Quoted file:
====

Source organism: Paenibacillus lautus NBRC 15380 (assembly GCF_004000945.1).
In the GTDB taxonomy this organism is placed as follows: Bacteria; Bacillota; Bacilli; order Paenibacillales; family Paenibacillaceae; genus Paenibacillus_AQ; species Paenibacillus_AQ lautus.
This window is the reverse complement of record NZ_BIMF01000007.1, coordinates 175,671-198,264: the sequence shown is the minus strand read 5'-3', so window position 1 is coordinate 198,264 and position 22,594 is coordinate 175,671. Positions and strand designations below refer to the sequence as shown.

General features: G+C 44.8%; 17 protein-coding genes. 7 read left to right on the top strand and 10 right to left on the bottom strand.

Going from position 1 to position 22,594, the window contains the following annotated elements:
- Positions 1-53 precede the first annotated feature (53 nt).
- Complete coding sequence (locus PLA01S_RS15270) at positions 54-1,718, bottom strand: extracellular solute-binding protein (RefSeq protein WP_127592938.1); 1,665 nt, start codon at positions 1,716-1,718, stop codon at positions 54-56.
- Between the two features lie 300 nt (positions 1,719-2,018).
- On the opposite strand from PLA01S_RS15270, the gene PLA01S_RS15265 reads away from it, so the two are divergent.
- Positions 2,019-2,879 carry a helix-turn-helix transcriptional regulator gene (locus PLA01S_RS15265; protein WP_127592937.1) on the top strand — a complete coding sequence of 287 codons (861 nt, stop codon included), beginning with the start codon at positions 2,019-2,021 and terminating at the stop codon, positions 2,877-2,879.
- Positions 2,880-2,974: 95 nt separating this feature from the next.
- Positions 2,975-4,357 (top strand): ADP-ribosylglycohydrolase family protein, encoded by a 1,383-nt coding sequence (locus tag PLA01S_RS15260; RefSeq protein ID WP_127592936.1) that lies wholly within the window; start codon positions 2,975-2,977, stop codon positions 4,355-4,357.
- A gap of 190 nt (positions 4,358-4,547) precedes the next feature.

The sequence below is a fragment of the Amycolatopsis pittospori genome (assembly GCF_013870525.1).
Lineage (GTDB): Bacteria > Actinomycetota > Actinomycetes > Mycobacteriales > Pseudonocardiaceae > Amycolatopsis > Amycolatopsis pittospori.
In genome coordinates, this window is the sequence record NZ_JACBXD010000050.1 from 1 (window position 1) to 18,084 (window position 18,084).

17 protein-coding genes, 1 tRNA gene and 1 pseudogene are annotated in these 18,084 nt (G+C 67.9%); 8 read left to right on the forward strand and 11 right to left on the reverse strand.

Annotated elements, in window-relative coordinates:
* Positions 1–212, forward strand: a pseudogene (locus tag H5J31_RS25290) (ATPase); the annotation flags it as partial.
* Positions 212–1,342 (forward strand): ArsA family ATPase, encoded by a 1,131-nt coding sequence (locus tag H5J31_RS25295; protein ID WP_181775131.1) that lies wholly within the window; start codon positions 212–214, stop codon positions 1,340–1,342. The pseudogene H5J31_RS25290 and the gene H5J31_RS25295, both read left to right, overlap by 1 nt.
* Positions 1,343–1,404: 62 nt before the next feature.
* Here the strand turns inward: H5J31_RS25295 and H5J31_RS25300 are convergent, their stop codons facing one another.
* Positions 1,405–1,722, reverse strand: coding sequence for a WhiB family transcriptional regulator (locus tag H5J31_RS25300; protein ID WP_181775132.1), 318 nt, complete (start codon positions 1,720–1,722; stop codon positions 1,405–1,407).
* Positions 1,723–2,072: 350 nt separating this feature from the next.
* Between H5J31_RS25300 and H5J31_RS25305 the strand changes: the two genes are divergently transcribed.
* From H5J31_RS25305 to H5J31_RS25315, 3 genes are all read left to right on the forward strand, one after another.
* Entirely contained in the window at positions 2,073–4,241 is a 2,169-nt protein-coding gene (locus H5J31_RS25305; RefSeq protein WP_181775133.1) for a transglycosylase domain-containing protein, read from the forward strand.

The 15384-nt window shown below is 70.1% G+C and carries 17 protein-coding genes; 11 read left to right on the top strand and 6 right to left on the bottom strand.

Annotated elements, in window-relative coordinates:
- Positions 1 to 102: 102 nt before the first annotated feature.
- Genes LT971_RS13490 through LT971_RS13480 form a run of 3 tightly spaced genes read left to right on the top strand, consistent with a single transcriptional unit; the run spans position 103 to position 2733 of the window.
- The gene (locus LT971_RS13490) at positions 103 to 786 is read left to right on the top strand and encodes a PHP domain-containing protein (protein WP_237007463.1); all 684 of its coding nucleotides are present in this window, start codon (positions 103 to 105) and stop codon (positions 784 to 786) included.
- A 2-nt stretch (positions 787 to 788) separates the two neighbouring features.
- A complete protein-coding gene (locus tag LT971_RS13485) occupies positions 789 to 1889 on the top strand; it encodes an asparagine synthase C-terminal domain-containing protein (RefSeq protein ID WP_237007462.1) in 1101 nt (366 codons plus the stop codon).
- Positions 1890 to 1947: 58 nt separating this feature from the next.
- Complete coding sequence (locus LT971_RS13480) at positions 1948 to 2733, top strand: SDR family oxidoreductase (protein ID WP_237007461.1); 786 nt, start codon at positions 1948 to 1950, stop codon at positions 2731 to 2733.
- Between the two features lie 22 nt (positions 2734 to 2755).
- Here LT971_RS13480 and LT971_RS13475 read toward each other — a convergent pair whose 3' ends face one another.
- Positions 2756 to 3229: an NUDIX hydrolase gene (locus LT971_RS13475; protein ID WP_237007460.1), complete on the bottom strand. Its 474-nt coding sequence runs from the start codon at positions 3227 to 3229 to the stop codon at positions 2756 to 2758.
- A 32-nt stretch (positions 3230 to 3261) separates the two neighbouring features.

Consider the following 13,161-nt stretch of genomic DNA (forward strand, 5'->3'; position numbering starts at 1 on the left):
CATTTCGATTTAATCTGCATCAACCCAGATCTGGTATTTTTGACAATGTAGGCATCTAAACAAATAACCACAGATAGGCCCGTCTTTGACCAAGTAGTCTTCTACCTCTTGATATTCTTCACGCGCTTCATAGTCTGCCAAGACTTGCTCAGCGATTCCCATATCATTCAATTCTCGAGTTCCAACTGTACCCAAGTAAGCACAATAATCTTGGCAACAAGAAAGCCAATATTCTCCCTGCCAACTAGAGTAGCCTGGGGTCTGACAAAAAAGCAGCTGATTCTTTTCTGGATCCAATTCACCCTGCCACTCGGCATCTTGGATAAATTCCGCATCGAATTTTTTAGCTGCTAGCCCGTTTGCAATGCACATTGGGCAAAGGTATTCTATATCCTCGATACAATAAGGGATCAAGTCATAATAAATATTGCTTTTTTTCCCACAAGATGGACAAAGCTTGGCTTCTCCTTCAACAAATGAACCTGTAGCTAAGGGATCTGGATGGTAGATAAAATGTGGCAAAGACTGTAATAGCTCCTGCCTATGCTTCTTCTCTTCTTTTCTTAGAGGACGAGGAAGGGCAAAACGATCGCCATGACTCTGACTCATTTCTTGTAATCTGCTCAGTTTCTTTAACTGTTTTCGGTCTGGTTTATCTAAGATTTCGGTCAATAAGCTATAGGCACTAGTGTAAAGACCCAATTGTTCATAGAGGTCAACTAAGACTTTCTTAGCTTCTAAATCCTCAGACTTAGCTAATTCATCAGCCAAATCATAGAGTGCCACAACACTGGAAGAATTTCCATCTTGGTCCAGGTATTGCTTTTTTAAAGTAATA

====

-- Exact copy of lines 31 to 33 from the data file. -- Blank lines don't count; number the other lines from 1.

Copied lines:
- Genes LT971_RS13490 through LT971_RS13480 form a run of 3 tightly spaced genes read left to right on the top strand, consistent with a single transcriptional unit; the run spans position 103 to position 2733 of the window.
- The gene (locus LT971_RS13490) at positions 103 to 786 is read left to right on the top strand and encodes a PHP domain-containing protein (protein WP_237007463.1); all 684 of its coding nucleotides are present in this window, start codon (positions 103 to 105) and stop codon (positions 784 to 786) included.
- A 2-nt stretch (positions 787 to 788) separates the two neighbouring features.